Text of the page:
For many students, texting has replaced actual conversation all too often.

Texting vs. talking

 
 
For many students, texting has replaced actual conversation all too often.
 
By Meara Cummings
Talon staff writer

Have you ever misinterpreted a text message you’ve received? Or maybe a text you sent was misunderstood by the person who received it.

As texting grows in popularity, actual face-to-face conversation has become almost obsolete for high school and college students. Our generation is relying on texting to have our most meaningful conversations.

What we need to realize is that you can send all the smiley faces and sad faces you want, but an emoticon can’t replace the real grins, smirks, frowns and grimaces you make or witness with your own eyes. The role of texting has grown exponentially in the last few years, with one in three teens sending more than 100 text messages a day, according to a recent study by the Pew Research Center Internet & American Life Project.

“Texting is a great way to take a break from homework and to catch up with your friends,” said senior Tony Mrozek. “It’s way faster and easier then talking on the phone, because you can mulititask when you’re texting easier than when you’re on the phone.”

While texting is useful for easy, fast communication, it has its flaws. You can connect, but you can’t clearly communicate how you’re feeling. Because teens are dependent on texting their friends, they lose the effect of a face-to-face interaction.

“I think that over texts I’m always more sarcastic and I exaggerate things. People know that I’m just joking and I’ll do a little smiley face just to make sure,” said sophomore Bryanna Williamson.

Most teens would agree that texting is the new talking. But when texting is substituted for an actual conversation, you lose a certain amount of understanding and connection to what the person is saying because you’re reading it off a screen rather than hearing them speak the words. For instance, reading someone’s face and reaction to find what you should and shouldn’t say is a feature lacking in text messaging.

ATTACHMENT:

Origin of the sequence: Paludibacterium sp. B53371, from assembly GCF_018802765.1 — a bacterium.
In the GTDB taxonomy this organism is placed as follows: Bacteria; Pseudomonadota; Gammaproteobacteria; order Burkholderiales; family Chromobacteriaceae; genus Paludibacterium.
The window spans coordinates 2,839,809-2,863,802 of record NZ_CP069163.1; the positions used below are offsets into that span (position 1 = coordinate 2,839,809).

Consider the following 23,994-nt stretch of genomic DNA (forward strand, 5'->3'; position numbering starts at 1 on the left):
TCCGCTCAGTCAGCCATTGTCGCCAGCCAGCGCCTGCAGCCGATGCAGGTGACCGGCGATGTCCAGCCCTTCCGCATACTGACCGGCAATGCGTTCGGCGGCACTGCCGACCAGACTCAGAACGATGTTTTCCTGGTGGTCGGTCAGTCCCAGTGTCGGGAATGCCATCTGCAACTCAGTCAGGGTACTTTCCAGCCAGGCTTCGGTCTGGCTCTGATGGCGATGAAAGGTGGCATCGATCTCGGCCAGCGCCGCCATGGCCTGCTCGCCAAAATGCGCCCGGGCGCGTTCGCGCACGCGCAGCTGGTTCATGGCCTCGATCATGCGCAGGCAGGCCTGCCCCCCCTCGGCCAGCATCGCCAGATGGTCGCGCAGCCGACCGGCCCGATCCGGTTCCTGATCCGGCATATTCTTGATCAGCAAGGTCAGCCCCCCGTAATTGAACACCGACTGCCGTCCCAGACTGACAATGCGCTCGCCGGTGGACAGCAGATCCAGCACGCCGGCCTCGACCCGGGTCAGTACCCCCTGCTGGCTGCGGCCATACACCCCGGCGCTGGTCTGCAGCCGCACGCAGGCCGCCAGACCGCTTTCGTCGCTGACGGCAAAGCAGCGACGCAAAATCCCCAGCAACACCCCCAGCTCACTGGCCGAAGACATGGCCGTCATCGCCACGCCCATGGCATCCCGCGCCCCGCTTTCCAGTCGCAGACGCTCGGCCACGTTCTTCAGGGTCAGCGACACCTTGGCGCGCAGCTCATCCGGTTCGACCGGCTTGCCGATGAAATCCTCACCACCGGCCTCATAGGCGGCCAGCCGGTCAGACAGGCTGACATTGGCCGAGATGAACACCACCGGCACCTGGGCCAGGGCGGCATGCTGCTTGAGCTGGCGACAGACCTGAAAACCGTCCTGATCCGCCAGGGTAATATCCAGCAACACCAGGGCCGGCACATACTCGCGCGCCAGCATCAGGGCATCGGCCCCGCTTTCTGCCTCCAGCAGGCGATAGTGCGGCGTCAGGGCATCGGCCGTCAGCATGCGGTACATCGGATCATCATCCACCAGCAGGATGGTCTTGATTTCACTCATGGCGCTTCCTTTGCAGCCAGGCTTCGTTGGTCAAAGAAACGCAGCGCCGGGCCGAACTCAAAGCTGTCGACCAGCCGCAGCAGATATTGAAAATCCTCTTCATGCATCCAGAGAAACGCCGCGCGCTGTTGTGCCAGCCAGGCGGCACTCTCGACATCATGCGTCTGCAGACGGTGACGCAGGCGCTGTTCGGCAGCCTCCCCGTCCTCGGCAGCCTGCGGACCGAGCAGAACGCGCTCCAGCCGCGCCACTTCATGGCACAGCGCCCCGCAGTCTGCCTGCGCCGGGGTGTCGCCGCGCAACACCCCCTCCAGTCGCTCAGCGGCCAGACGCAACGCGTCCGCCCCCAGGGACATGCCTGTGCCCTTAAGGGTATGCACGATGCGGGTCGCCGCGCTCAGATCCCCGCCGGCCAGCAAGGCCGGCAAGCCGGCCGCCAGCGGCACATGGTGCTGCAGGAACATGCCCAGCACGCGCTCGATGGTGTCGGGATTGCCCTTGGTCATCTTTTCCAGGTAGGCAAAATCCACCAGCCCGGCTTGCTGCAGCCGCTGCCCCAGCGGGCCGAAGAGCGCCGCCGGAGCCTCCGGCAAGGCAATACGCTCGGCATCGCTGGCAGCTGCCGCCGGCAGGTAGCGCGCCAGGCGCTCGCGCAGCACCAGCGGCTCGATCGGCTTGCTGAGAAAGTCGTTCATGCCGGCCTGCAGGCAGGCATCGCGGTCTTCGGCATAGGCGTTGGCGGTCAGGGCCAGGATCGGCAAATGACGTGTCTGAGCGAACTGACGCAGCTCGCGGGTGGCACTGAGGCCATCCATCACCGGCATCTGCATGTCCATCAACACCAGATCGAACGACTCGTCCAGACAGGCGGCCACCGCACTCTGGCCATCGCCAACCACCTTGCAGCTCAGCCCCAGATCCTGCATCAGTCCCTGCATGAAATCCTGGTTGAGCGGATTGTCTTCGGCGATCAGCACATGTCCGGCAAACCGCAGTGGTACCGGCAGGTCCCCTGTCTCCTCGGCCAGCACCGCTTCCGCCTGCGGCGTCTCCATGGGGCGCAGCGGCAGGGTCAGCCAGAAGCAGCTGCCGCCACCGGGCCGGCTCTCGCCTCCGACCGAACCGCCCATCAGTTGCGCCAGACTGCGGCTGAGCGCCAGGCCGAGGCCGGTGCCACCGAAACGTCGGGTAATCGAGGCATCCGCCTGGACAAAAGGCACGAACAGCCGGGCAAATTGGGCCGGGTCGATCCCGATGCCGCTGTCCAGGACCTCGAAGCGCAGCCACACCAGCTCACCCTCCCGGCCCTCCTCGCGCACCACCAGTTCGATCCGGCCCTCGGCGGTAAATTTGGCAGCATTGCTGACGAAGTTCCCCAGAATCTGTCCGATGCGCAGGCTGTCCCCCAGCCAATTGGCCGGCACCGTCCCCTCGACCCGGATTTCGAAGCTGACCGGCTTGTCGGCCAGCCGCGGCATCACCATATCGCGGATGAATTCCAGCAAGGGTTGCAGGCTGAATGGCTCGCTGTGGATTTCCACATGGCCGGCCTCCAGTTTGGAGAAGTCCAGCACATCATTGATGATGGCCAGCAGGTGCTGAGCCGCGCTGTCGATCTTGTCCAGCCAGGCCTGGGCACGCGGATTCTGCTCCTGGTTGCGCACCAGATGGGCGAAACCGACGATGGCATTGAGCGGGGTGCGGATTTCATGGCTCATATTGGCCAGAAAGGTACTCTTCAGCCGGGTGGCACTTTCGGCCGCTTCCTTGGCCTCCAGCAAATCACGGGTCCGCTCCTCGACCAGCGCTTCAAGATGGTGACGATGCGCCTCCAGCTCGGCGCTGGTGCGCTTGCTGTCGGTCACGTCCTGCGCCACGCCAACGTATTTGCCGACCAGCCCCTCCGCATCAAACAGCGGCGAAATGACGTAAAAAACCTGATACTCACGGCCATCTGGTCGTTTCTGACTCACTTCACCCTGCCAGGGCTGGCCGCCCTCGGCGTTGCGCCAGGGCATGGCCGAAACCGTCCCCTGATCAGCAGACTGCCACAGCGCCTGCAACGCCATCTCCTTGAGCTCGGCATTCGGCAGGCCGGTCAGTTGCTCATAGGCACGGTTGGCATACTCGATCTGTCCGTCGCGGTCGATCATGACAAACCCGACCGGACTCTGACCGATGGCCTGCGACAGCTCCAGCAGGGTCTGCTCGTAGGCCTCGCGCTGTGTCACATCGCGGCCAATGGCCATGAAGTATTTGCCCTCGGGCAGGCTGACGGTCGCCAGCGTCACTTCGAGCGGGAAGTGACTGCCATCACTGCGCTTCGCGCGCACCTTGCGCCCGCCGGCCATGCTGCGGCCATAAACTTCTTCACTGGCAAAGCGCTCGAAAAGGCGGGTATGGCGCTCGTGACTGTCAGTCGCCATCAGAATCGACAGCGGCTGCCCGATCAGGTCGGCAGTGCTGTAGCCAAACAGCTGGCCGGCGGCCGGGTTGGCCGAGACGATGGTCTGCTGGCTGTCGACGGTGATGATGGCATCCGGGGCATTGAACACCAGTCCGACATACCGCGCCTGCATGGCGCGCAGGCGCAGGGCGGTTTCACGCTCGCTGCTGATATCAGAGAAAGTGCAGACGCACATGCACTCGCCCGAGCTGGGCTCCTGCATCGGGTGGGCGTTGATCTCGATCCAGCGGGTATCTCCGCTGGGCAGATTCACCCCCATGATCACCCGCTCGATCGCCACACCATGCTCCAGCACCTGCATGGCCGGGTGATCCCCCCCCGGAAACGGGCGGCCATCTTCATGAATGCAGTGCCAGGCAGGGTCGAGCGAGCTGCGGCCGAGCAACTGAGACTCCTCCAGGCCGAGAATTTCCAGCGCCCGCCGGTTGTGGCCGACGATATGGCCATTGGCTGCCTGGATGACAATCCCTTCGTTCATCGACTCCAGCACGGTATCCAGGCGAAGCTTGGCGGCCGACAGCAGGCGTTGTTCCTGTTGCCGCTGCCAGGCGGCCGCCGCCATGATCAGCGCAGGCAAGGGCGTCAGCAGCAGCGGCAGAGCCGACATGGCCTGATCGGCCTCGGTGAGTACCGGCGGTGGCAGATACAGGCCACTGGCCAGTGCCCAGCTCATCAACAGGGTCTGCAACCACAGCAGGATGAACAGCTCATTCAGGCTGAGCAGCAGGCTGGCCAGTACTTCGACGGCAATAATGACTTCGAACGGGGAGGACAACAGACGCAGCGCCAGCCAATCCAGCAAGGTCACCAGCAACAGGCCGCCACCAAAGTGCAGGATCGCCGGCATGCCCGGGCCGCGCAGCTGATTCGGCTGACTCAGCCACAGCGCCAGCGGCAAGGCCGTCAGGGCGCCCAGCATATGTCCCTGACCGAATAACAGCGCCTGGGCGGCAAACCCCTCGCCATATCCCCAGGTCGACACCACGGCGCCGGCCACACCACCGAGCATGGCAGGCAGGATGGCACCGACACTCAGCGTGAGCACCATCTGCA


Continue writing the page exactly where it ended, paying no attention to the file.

Another effect of texting is the constant distraction from academics. Teens are doing their homework with their cell phones right next to them, buzzing every two minutes with a new text message in need of a reply.

“It’s definitely distracting because it vibrates and I think, oh I have a new text, then I read it and even if I don’t respond right away, I have to think about what to say so I’m not focusing on my homework,” said sophomore Natalie Welsch.

“It’s distracting because it makes me want to talk to my friends when I know I should be focusing on my homework,” said sophomore Elise Marcotte.

Many teens are facing that same problem. While it may not seem like a big deal to take a five second break from your studies, it may take you longer to transition from replying to the text to actually focusing on your homework again. When you’re receiving a new text every two minutes, this may take a toll on your ability to focus on your school work.

“Depending on the person, texting may not be the most distracting thing but it certainly contributes to the distraction,” said Richard Pluntz. “The whole instant thing is the distraction because if you’re halfway through an important math problem and you’ve got a text it could break your train of thought.”

After thinking about it in depth, I’ve come to the conclusion that although I’m not going to give up texting for good, I’m going to shut the phone off every once in a while, especially when I’m working on homework, so that I’m not distracted by a new text every two minutes.

Although texting may be easier and faster than talking on the phone or face-to-face, sometimes turning the phone off and interacting with the physical world around you is better. Maybe even consider just relaxing or doing nothing because that has the potential to be more beneficial than constantly being in-touch with anyone who makes the phone buzz.

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About Meara Cummings

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